• Newsstands were ravaged by competition from supermarkets, convenience stores, and coffee shops. During the late Sixties, for example, tabloids relocated from America’s rapidly disappearing newsstands to its thriving supermarkets. Together with neighborhood groceries and mom & pop candy shops, newsstands emerged as losers against the mushrooming supermarkets.
  • Newsstands also suffered from another successful rival, book superstores. Immense periodical sections are provided by such giants as B. Dalton, Barnes & Noble, and Books-A-Million. Commonly seen at the superstores are people reading magazines at the racks or in the in-house coffee shops.
  • Numerous newspapers are now available online, except for their classified sections. Many offices and homes are wired to the Internet. A lot of people don’t need to patronize newsstands in order to scan papers from across the country.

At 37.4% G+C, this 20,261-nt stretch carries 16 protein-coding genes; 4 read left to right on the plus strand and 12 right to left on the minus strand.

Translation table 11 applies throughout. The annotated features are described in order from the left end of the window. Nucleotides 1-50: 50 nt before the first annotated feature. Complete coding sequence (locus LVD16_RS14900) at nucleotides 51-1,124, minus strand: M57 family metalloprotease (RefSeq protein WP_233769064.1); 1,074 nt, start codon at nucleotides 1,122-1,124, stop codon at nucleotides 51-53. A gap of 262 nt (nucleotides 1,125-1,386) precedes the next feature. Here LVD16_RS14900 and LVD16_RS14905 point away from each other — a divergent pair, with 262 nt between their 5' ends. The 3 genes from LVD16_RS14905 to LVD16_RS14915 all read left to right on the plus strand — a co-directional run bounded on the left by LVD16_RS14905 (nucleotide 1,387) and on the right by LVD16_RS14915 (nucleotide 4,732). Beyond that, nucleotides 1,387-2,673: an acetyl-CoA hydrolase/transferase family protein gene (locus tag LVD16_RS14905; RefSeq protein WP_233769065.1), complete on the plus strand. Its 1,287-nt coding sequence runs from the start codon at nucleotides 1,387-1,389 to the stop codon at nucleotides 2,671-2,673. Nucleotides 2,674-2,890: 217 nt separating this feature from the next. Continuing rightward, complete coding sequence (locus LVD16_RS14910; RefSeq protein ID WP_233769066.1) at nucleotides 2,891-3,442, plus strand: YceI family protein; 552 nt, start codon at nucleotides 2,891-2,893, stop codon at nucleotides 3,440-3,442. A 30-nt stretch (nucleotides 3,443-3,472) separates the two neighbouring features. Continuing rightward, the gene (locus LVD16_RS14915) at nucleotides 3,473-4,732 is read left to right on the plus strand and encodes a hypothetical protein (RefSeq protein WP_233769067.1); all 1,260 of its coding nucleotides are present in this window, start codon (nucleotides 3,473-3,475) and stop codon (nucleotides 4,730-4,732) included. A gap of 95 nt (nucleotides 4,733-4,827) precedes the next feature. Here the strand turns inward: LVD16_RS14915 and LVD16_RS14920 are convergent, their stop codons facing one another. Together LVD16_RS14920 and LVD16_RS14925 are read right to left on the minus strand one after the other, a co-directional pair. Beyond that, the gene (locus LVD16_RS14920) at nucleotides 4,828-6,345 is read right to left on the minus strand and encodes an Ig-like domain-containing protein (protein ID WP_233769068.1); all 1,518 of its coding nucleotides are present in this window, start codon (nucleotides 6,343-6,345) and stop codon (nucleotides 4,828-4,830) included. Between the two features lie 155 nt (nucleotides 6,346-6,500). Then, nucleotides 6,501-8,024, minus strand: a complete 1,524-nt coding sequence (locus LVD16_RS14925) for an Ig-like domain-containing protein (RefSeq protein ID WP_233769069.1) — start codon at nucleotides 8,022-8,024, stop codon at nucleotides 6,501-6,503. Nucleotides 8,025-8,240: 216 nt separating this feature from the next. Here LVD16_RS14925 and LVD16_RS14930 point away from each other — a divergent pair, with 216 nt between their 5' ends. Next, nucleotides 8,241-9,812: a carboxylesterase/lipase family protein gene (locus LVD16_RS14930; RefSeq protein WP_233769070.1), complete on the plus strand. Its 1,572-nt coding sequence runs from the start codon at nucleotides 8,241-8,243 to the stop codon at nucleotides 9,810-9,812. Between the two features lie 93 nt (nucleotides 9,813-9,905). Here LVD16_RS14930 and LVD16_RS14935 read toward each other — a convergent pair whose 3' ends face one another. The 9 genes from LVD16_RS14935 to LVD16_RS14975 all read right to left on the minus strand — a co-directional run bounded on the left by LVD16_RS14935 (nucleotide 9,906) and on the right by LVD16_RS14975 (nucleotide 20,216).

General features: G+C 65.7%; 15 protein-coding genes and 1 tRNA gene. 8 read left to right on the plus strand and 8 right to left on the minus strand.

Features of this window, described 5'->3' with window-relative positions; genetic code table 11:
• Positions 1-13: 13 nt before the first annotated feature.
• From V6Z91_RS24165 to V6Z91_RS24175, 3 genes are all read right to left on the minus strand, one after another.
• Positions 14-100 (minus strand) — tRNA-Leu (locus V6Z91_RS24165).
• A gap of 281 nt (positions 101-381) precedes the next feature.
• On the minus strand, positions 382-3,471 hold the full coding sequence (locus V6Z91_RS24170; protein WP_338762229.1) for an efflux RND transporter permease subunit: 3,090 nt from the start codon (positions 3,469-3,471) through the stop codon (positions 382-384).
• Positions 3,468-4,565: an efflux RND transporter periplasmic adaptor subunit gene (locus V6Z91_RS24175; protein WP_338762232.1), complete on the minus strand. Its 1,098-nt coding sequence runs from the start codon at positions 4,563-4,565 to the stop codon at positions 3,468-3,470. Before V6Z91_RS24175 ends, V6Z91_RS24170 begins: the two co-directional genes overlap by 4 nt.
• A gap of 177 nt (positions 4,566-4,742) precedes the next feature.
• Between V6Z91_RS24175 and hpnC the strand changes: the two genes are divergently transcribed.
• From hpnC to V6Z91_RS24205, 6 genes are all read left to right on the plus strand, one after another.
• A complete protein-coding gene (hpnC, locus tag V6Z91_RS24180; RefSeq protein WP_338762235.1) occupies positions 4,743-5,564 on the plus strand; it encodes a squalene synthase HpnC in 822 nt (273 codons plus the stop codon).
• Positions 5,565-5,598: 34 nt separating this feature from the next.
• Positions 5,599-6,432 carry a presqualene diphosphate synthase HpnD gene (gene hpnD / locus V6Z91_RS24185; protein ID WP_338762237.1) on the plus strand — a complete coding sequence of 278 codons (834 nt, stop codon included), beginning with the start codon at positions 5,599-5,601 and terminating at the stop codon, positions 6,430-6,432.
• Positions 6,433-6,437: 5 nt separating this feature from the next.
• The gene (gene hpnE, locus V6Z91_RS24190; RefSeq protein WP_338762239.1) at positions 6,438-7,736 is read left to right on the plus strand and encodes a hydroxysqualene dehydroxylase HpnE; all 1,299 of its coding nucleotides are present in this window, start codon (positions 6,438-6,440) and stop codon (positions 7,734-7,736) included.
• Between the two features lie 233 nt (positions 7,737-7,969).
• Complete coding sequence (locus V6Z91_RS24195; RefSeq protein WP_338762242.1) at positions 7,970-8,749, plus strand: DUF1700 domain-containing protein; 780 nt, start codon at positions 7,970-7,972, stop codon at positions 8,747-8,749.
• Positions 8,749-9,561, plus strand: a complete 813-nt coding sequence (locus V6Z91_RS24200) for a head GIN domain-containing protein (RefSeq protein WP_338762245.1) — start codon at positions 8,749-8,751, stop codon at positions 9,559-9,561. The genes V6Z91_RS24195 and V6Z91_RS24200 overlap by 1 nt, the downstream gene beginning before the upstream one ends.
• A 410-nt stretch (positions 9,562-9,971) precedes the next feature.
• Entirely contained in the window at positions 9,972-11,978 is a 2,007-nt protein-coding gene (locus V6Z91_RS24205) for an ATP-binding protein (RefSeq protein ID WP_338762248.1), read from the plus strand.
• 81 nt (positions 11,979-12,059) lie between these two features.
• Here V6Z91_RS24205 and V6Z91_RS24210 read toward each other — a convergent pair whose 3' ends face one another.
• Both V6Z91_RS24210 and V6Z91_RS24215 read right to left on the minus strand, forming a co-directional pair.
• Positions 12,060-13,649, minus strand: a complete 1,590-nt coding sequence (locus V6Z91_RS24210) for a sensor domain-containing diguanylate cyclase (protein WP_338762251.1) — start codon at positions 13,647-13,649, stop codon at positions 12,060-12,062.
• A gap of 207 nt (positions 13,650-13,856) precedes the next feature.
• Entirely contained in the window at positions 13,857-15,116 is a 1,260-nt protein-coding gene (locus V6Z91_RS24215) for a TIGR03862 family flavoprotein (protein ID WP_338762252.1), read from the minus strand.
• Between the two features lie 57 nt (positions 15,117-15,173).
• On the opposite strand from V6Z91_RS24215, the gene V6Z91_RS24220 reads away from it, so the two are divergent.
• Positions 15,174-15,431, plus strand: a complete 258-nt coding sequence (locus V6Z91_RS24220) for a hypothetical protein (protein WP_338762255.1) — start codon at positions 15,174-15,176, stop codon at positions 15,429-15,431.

• An increasing number of magazines have also offered online editions, beginning in 1993 with Time. This was first periodical to provide Net editions before sending out print editions.
  • Newsstands have had to contend with a steadily declining newspaper readership throughout the nation. The number of people who say they’ve read a paper yesterday has dropped from 58 percent in 1993 to 23 percent reading a print newspaper  in 2012.
  • Many readers have shifted to digital platforms to read papers and other news of the day. Substantial percentages of the regular readers of leading newspapers now read them digitally. Currently, 55% of regular New York Times readers say they read the paper mostly on a computer or mobile device, as do 48% of regular USA Today and 44% of Wall Street Journal readers.

~written by Glenn Emery